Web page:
Building student involvement, fostering civic engagement and enhancing community service to advance public health. 

D18 photoIf you catch a first year dental student outside of the gross anatomy lab, inside the simulation clinic, or enduring late nights in the library you may be surprised to hear the enthusiasm they have for the profession that awaits them. The long hours spent studying fundamental sciences seem shorter knowing it will provide valuable confidence during patient care. However, no textbook can truly replicate patient interaction. “For almost a year now, my head has been deep in books, powerpoints, and a typodont’s plastic mouth and devoid of real human experience. Seeing patients today reminded me that I am working towards being able to treat patients like that myself” (C. Johnston). The Oral Health Promotion course taken this spring provided a context for students to realize this eagerness through meaningful interactions at community centered service programs.

With limited spare time to commit to service, many D.M.D. candidates took advantage of school supported initiatives such as volunteering at the Predental Day for prospective students, volunteering at the Sharewood clinic that offers free health screenings, or participating in community outreach programs domestically and overseas.

Tufts ASDA chapter recently started Predental Day for potential applicants to see the campus, experience life as a dental student, and most importantly receive invaluable information regarding applying. “I was able to help and relate to the students by talking about my own experiences when applying to dental school” (G. Calandrelli). Nearly 50 first year dental students empathized with the pre-dental prospective students by volunteering their time and advice on how to aim towards becoming an involved dental student.

Many active dental students participated in class and school events, as well as in the community. The Sharewood Clinic offers dental students of all years to volunteer in the local area and provide dental access to a population “with very different personalities and levels of oral health care” (J. Dobbins). Through personal interactions, students are able to exercise the material gathered from courses such as Introduction to the Dental Patient, Medicine, and Operative Dentistry under supervision.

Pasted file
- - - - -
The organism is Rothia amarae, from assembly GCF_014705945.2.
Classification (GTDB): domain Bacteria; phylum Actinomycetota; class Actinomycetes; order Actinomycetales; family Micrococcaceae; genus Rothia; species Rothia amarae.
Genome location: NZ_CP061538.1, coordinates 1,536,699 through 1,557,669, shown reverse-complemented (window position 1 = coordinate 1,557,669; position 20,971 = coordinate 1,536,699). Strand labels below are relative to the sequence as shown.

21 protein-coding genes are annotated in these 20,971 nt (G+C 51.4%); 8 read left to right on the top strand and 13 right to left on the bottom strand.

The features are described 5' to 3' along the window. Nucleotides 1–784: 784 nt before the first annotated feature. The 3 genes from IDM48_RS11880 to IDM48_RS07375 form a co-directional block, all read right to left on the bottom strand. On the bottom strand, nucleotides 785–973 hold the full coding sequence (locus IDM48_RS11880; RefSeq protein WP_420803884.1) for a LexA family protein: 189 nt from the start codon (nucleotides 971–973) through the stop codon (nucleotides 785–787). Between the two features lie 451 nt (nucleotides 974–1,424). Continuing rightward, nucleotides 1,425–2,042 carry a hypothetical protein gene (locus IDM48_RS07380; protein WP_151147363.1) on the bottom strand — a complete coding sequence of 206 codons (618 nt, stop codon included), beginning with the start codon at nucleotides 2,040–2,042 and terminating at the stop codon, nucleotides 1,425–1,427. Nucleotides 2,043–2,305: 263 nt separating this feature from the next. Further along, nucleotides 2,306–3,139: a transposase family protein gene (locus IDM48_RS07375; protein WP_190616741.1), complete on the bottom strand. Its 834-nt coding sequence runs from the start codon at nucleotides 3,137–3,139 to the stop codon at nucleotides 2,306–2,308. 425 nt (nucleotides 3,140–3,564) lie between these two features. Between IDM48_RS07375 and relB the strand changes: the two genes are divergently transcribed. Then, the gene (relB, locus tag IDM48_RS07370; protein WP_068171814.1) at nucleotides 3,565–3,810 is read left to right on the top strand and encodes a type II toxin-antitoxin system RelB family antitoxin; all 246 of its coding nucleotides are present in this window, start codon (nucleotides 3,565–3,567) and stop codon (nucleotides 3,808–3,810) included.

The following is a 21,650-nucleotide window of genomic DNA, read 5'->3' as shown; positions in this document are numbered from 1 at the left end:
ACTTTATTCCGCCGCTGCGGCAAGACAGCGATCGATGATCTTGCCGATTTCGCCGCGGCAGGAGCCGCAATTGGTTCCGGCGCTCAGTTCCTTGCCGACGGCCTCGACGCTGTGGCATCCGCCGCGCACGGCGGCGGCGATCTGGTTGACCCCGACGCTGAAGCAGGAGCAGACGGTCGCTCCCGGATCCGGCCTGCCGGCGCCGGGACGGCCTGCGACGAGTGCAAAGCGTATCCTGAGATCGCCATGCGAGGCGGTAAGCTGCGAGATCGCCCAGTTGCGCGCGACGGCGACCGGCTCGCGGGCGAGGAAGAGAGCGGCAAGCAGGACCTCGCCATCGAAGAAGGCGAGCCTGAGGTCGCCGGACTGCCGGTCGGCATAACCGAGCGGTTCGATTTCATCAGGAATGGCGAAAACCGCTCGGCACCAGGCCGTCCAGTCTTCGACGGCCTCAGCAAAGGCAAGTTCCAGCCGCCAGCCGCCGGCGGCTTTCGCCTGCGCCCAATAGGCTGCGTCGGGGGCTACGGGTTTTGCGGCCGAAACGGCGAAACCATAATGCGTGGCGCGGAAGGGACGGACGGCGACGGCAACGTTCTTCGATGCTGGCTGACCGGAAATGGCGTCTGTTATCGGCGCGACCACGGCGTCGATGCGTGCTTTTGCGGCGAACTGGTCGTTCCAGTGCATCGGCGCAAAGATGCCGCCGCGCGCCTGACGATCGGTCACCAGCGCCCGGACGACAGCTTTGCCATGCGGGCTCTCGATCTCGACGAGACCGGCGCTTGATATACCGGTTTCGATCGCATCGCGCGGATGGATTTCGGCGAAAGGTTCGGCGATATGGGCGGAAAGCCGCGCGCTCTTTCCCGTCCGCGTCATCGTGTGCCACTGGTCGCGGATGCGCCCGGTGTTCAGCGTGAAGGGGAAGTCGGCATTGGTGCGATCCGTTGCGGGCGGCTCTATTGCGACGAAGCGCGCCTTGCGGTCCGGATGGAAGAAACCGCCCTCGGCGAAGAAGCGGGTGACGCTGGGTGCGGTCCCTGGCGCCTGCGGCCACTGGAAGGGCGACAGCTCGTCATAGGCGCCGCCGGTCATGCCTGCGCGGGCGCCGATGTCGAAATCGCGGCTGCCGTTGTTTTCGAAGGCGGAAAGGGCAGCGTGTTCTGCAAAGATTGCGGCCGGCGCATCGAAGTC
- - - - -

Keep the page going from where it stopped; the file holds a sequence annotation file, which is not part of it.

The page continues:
Specifically at the Sharewood Clinic, students can practice using communication skills from Health Literacy Intensive classes. “I’m able to discuss my education and experiences in a way that both promotes Oral Health and uses the HLI techniques” (S. Nice). Effective communication with patients of different communities can be taught in class, but the concept must be fully grasped through personal interactions.

Acquiring the skills to communicate with patients of various backgrounds emphasizes the core of the aforementioned curriculums. While Tufts targets our immediate communities, special attention is provided for vulnerable populations. “Dental care can be overlooked because it is not something that is strongly enforced in many cultures”(G. Surti). Dr. Morgan, who specializes in global dental health, compliments this Tufts value through his initiatives abroad by facilitating a Global Service Learning program. “This class [GSL] has given me the foundation and start of a skill set; that will allow me to promote and establish long lasting improvements to the oral healthcare in underserved communities” (R. Geary).

The first year of dental school was characterized by developing manual dexterity, memorizing and applying basic sciences, and cultivating communication skills. Classroom-centered learning can only account for so much of in the field of dentistry. “These activities have helped me put dentistry in perspective as the sum of many variables, not just my hand skills” (H. Fadie). The Oral Health Promotion class provided the framework and support for first year dental students to begin the lifelong practice of communicating, caring, and teaching patients and future dentists our newly acquired skills in the local community and abroad. During the spring semester, the D18 class collectively spent 2,525 hours volunteering their time and effort at over 90 different health promotion initiatives.

Compiled by Alec Eidelman

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